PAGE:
Insulin resistance and hyperinsulinemia
"Insulin resistance" refers to the phenomenon of insensitivity of the cells of the body to insulin's actions. Different tissues may have different insulin sensitivities. For example, adipose tissue may be more sensitive to insulin than muscle tissue, thus favoring the deposition of fatty acids in adipose tissue and diminished fatty acid oxidation in muscle. Insulin resistance is usually associated with hyperinsulinemia. Hyperinsulinemia is an independent marker that predicts the development of atherosclerosis.
Obesity, particularly visceral obesity, is associated with increased serum levels of cholesterol, triglycerides, low-density lipoproteins (LDL), very low-density lipoproteins (VLDL), apolipoprotein B, and reduced levels of high-density lipoprotein (HDL) cholesterol. Every 10% increase in relative body weight is associated with a 12 mg/dl increase in serum cholesterol concentration.
Serum uric acid and the prevalence of gout correlate positively with BMI. High serum uric acid levels correlate with insulin resistance and an increased risk of atherosclerotic cardiovascular disease in obesity. Serum uric acid levels may temporarily increase with acute weight loss, but they usually decrease with large amounts of weight loss. The lower uric acid levels are maintained with continued weight loss.
Obesity is typically accompanied by a decrease in growth hormone (GH) levels and an increase in growth hormone binding protein levels. An inverse relation exists between GH levels and percentage fat mass.
Coronary heart disease
Longitudinal studies show a positive correlation of BMI with coronary heart disease (CHD), and obesity is an independent predictor of CHD. However, in the presence of other risk factors, such as hypertension, high serum cholesterol and triglycerides levels, low serum HDL cholesterol levels, and insulin resistance, all of which are increased by obesity, the risk of atherosclerotic CHD increases dramatically. Weight loss reduces all of these risk factors associated with cardiovascular disease, but because long-term reductions in body weight have been difficult to achieve, there are few long-term studies of changes in cardiovascular mortality due to weight loss. A very low-fat diet (10% of total calories as fat) has been shown to reduce the size of atherosclerotic plaques in coronary arteries. Such low-fat diets almost invariably produce weight loss.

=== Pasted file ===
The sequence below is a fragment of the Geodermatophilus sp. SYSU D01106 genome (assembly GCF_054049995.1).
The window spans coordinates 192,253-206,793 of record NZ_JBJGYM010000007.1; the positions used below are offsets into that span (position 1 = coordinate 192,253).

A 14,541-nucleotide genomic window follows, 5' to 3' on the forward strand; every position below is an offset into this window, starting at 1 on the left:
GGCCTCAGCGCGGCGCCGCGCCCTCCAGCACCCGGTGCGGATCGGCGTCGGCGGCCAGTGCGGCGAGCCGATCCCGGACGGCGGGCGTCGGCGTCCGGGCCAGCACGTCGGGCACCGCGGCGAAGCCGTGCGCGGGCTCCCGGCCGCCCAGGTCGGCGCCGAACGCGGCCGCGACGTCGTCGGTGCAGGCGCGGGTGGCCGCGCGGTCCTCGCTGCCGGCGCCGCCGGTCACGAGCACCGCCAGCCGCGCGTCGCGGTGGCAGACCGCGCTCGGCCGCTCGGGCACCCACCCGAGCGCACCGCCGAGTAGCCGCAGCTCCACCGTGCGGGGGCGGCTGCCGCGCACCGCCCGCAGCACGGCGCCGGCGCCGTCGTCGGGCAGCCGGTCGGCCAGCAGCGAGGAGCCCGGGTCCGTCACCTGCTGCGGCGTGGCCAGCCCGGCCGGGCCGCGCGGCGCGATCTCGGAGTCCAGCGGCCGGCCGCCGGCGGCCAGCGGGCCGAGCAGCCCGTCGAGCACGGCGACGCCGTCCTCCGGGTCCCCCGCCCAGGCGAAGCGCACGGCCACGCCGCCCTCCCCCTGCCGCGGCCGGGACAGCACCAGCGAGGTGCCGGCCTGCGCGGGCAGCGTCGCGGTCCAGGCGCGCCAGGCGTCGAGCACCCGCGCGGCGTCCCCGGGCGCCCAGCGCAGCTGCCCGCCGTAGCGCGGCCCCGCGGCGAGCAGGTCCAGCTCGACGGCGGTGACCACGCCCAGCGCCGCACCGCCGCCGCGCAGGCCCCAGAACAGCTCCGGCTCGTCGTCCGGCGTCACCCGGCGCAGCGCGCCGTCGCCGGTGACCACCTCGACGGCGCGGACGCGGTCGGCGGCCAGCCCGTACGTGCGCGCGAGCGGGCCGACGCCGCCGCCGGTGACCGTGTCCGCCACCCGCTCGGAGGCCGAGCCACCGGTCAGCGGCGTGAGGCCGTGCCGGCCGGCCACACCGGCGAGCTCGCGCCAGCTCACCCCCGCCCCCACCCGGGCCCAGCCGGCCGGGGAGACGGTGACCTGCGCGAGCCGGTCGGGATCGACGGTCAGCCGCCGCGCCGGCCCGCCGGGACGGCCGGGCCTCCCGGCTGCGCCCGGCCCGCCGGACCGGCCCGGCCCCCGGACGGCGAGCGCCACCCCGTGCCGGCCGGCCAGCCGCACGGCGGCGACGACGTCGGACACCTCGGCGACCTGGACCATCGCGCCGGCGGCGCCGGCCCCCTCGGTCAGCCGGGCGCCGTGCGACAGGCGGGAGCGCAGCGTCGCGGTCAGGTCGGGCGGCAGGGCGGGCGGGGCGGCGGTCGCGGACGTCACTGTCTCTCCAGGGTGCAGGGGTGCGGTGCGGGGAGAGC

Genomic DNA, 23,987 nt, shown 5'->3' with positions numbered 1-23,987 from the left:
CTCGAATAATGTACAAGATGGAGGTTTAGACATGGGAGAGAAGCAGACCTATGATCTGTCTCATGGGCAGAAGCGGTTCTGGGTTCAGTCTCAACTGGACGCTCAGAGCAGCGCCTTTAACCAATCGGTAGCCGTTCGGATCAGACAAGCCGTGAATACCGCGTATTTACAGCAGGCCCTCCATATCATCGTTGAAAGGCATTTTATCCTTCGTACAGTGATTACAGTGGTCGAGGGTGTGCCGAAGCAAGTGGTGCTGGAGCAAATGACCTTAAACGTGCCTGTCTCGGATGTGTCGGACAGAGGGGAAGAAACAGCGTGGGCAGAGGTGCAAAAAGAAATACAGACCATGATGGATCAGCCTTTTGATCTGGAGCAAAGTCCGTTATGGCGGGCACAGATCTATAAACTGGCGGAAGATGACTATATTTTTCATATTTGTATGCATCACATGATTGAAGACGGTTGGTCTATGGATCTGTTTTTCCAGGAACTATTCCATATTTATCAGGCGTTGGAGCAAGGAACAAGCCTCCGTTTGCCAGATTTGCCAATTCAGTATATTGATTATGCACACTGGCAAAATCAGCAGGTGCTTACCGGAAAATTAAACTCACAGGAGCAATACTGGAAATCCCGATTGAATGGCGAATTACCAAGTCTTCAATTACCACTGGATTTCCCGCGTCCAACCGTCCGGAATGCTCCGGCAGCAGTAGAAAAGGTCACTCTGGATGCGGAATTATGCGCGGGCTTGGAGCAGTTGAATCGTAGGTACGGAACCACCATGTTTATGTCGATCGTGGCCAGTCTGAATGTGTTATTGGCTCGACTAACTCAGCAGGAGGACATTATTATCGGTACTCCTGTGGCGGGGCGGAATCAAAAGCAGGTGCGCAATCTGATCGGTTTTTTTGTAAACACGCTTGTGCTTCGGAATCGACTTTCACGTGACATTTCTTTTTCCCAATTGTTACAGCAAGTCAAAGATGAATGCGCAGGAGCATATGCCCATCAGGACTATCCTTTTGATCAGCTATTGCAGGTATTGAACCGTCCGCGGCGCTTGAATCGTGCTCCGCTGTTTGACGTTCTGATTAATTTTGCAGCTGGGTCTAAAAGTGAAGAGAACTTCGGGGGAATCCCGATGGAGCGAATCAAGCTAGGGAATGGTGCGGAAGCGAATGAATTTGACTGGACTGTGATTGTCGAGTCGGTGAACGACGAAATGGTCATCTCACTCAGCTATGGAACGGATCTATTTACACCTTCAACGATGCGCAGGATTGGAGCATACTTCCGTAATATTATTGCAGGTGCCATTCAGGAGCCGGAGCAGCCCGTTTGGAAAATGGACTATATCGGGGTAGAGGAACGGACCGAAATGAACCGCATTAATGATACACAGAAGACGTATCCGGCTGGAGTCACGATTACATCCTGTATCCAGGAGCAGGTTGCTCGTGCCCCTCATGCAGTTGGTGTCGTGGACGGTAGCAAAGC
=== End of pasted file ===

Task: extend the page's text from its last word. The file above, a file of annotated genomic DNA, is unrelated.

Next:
The prevalence of hypertension among overweight adults in the United States is 2.9 times higher than that of non-overweight individuals. Every 10 kg increase in body weight is associated with an increase of 3 and 2 mmHg in systolic and diastolic blood pressures, respectively. Except in long-standing cases, weight reduction is usually accompanied by a decrease in blood pressure. The reductions in blood pressure with weight loss are not dependent on decreases in salt intake. Many studies have shown that even modest weight losses, in the range of 5-10% of initial body weight, may produce reductions or even normalization of blood pressure in obese individuals.
Congestive heart failure
Total blood volume increases with excess body weight. Higher oxygen consumption in obesity and increased blood flow to the splanchnic bed and adipose tissue increase cardiac output. Also, the transverse diameter of heart, thickness of the posterior wall, and thickness of the interventricular septum increase with body weight. Left ventricular mass is a stronger predictor of morbidity and mortality than blood pressure. A combination of these factors may result in the congestive heart failure seen in severely obese people. The heart rate, stroke volume, blood volume, cardiac output, and left ventricular work return to normal with weight reduction. One study that compared weight loss by dieting to treatment with antihypertensive drugs demonstrated a greater improvement in cardiac hypertrophy with weight loss, despite similar reductions in blood pressure.